An advance to within artillery range would be sufficient to inflict severe punishment on the city, especially if combined with a determined effort to undermine Kyiv’s air defense system. “I have advised my wife that it is not safe to return to Kyiv,” one senior officer told me the other day. While those in the know are worried about this prospect, it’s hard to see any reflection of concern in the city itself. Every day, packed trains and buses return more of the population to their homes, and the capital is again a bustling city, with no resemblance to the ghost town it became in the early days of the war. Sirens still wail throughout the day but are universally ignored. Ironically, the impressive performance to date by Ukraine’s air defense system may have lulled the population into a false sense of security. But every air defense system, no matter how modern, is susceptible to a determined and well-planned effort to penetrate it, and Ukraine’s outdated S-300 is no exception.
A War of Endurance
Some might say that this commentary paints an overly gloomy picture for Ukraine—that game-changing weapons are on their way, and these will be enough to turn the tide. It is true that the US-made High Mobility Artillery Rocket System (HIMARS), already operating in Ukraine, is a formidable weapon and a welcome improvement on the Ukrainians’ over-used Soviet howitzers and even the recently supplied M777 lightweight 155-millimeter howitzer, whose deficiencies I have written about recently. Even lacking the long-range Army Tactical Missile System, HIMARS can bring accurate fires to bear at ranges exceeding forty miles within minutes of receiving data.
It will be weeks, however, before HIMARS is fielded in sufficient quantity to have a significant effect—maybe too late to reverse the Russian advance. The logistical exigencies of getting more into theater and then bringing Ukrainian artillery personnel to Germany or Poland for training stand in the way. Meanwhile the hemorrhage of casualties continues. And even when fielded, the HIMARS will not have the same effect for the Ukrainians as when employed by the US military, because of a shortfall in Ukrainian task organization. The tactical units we trained lacked forward observers, personnel trained to locate and report targets in a manner that can be rapidly transferred into firing data. The extremely centralized execution of artillery fire in the Ukrainian army makes for some effective fires for effect, such as the recent one that struck several Russian generals, but is not very responsive to the needs of frontline units.
The lack of forward observers may put the Ukrainians at a significant disadvantage, but the Ukrainians have on their side a strong affinity for drones and an intuitive understanding of their value in modern war. I have written previously of the requirement for long-range strike drones, loitering munitions with longer range and heavier payload than the Switchblade, and drones that can be used to deliver logistics. If Washington does provide strike drones, such as the MQ-1 Predator or even its longer-range successor, the MQ-9 Reaper, these platforms will doubtless come with the proviso that they must not be used to strike targets in Russia itself. Since launching such strikes is undoubtedly part of their plan, the Ukrainian military will have to look elsewhere for platforms that can be used for cross-border strikes on Russian reinforcements, supply chains, and infrastructure.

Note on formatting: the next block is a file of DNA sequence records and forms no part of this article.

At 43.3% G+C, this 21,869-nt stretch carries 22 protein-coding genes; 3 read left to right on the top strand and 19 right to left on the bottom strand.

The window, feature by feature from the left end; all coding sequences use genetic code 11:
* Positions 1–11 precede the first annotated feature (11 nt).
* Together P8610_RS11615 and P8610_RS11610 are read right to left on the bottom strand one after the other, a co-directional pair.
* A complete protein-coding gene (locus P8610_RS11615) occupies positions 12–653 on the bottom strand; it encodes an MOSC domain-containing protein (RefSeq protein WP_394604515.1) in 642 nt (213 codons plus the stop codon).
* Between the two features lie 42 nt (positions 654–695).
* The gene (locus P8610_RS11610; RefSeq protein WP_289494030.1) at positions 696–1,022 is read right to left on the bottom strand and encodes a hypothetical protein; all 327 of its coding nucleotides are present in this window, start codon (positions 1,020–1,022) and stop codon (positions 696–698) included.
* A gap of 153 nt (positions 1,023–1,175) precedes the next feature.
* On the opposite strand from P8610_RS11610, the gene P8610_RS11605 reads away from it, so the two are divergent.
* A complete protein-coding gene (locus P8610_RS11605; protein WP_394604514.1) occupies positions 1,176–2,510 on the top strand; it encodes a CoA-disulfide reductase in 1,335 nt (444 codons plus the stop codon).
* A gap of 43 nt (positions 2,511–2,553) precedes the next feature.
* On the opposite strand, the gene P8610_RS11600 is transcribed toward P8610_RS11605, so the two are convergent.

How Does This End?
If senior Ukrainian officers are to be believed, the war will not end with a ceasefire while Russian boots are on Ukrainian soil. They are determined not only to remove Putin’s gains since the beginning of the war in February, but also to recover areas of the Donbas that have been under de facto Russian control since 2014. Crimea, some Ukrainians admit, may prove to be a bridge too far, but many are determined that the threshold for Ukrainian victory must also include this region, the annexation of which eight years ago sparked the current period of enmity between the two countries.
The problem lies in squaring the wellspring of Ukrainian resolve with the military’s limited resources. Ukraine needs weapon systems that will give it a real edge over its adversary and help staunch the flow of casualties. Without this edge, no amount of determination and courage will be enough to avoid a prolonged war of attrition, and such a contest will favor the side with the greatest numbers. For Ukraine, the darkest days may be yet to come.
Andrew Milburn retired from the Marine Corps as a colonel in 2019 after a thirty-one-year career. His last position in uniform was as deputy commander of Special Operations Command Central, and prior to that, commanding officer of the Marine Raider Regiment and Combined Special Operations Task Force–Iraq. He is the chief executive officer of the Mozart Group, an LLC training and equipping Ukrainian frontline units.
The views expressed are those of the author and do not reflect the official position of the United States Military Academy, Department of the Army, or Department of Defense.